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Early repolarization

Andrew Krahn, MD
Manoj Obeyesekere, MBBS
Section Editor
Mark S Link, MD
Deputy Editor
Brian C Downey, MD, FACC


The term early repolarization (ER), also known as "J-waves" or "J-point elevation," has long been used to characterize a QRS-T variant on the electrocardiogram (ECG) [1]. Most literature defines ER as being present on the ECG when there is J-point elevation of ≥0.1 mV in two adjacent leads with either a slurred or notched morphology. Historically, ER has been considered a marker of good health because it is more prevalent in athletes, younger persons, and at slower heart rates [2,3]. However, numerous more recent reports have suggested an association between ER and an increased risk for arrhythmic death and idiopathic ventricular fibrillation (VF) [4-11].

While some level of increased risk of sudden cardiac death has been reported in persons with ER, the relatively high prevalence of the ER pattern in the general population (5 to 13 percent) in comparison to the incidence of idiopathic VF (approximately 10 cases per 100,000 population) means that the ER pattern will nearly always be an incidental ECG finding with no clinical implications. However, a primary arrhythmic disorder such as idiopathic VF due to ER is far more likely when associated with syncope or resuscitated sudden cardiac death in the absence of other etiologies. (See 'ER syndrome' below.)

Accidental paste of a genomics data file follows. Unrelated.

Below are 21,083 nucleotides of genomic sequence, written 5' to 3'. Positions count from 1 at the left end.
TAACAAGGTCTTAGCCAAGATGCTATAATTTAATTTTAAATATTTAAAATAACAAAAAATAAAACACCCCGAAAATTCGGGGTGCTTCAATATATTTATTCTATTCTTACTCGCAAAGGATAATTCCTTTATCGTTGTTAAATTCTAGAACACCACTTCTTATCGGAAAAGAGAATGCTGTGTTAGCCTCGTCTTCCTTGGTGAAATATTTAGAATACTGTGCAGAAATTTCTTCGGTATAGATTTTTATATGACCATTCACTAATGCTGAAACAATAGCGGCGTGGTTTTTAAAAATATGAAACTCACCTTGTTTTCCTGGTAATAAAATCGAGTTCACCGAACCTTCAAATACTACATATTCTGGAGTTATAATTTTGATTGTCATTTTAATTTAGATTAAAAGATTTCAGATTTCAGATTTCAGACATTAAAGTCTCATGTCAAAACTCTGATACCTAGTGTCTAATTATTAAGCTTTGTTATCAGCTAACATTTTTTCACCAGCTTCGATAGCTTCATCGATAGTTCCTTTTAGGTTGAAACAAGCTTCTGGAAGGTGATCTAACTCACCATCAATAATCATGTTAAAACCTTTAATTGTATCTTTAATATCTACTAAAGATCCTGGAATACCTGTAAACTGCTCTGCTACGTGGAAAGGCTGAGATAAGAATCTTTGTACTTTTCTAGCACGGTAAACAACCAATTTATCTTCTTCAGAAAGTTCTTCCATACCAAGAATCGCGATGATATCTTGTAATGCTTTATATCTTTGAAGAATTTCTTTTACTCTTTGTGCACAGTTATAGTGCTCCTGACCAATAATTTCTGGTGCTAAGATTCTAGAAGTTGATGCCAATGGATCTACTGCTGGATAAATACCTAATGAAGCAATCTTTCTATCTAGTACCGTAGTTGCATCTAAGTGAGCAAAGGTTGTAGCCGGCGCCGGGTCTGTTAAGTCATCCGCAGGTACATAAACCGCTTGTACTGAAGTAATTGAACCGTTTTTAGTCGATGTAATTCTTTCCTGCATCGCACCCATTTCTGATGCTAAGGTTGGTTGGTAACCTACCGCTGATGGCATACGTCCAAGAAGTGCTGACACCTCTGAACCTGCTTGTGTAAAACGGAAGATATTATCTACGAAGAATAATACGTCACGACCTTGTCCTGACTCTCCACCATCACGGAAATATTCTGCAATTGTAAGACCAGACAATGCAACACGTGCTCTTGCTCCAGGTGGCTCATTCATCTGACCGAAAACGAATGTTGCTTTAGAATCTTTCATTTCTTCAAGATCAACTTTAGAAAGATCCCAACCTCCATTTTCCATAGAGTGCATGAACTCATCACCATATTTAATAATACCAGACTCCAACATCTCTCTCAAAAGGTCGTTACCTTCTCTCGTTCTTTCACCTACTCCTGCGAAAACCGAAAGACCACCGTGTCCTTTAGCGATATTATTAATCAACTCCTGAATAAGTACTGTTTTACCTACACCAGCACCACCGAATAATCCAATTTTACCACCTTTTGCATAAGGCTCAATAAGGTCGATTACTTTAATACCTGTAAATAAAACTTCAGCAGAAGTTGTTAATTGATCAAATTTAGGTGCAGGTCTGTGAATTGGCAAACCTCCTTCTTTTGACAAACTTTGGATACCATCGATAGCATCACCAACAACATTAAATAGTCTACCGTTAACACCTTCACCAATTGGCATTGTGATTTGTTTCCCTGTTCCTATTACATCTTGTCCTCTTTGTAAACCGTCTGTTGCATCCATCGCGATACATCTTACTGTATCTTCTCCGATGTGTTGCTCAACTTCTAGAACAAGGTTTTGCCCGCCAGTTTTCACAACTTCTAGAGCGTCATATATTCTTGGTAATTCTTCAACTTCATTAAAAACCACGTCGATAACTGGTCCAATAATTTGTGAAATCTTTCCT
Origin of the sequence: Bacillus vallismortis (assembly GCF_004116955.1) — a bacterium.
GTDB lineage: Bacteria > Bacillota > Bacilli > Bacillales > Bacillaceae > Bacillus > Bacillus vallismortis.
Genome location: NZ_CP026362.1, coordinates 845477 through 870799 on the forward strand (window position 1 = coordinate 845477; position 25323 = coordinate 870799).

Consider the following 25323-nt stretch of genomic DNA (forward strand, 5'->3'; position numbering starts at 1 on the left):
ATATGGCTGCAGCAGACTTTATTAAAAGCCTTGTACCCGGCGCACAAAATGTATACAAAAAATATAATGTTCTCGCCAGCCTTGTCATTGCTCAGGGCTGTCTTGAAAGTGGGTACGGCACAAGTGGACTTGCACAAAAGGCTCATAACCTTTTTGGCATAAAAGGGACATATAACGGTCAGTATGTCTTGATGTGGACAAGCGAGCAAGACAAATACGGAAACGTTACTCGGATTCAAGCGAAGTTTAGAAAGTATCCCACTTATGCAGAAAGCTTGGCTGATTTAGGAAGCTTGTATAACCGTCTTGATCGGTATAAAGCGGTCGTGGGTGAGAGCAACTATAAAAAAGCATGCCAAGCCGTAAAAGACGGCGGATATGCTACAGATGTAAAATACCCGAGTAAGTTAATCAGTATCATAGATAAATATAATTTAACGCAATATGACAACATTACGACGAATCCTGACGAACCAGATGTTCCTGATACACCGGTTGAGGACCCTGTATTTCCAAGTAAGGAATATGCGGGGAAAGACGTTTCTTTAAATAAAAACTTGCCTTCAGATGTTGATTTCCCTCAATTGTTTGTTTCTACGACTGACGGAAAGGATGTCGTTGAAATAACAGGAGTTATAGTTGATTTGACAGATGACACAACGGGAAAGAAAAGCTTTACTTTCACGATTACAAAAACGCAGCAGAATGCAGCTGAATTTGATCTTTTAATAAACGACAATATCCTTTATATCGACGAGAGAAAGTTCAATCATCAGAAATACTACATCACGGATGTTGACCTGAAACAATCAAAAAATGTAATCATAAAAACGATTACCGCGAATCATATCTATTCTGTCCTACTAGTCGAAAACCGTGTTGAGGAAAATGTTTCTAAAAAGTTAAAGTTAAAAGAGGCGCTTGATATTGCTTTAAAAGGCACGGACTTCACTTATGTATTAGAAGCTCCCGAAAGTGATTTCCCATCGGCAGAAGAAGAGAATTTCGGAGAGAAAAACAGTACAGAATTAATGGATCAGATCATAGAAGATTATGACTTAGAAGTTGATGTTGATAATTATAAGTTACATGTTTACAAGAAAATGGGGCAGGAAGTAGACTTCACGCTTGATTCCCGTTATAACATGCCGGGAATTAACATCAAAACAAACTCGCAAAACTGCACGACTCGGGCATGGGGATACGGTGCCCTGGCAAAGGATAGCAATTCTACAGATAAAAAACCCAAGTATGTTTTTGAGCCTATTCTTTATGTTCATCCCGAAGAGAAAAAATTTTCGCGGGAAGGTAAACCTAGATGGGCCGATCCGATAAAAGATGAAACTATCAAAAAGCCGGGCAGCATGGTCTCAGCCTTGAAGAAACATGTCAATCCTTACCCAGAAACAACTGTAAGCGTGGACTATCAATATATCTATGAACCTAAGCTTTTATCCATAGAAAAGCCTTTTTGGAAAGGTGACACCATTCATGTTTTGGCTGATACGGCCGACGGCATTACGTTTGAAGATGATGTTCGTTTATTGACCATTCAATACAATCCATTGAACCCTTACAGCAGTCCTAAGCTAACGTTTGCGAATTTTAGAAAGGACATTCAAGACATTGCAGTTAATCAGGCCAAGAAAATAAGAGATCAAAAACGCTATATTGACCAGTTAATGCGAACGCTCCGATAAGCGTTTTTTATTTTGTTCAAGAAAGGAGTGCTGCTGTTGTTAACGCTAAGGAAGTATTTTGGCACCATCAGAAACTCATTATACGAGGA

This topic will review the genetics, prevalence, clinical manifestations, and diagnosis of ER and will present an approach to the management of patients with ER and idiopathic VF.


The definition of early repolarization (ER) on an electrocardiogram (ECG) is based on well-defined ECG findings (table 1). Although the 2013 HRS/EHRA/APHRS presented a definition (table 1), the 2016 AHA scientific Statement [12] highlights the lack of agreement across published studies pertaining to definition. A 2015 consensus document suggested reporting more detailed amplitudes of the J-wave including amplitudes corresponding to J-wave onset (Jo), J-wave peak (Jp), and J-wave termination (Jt), as well as durations D1 (Jo to Jp) and D2 (Jp to Jt), in relation to an end-QRS notch, and of Jp and Jt, as well as D2, in relation to an end-QRS slur [13]. The majority of publications at the present time merely adopt the amplitude of Jp as the reference point for measuring J-point elevation. The ST-segment should be regarded as horizontal or downward sloping if the amplitude of the ST-segment 100 ms after Jt (interval M) is less than or equal to the amplitude at Jt. The ST-segment should be regarded as upward sloping if the amplitude of the ST-segment 100 ms after Jt (interval M) is greater than the amplitude at Jt. However, duration measurements K, L, and M, each 100 ms, from Jo, Jp and Jt could be used in the measurement of the ST slope in the presence of a notch or duration measurements L or M, each 100 ms, used in the presence of an end-QRS slur with onset from Jp or Jt to measure slope, respectively.  

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Literature review current through: Oct 2017. | This topic last updated: Oct 10, 2016.
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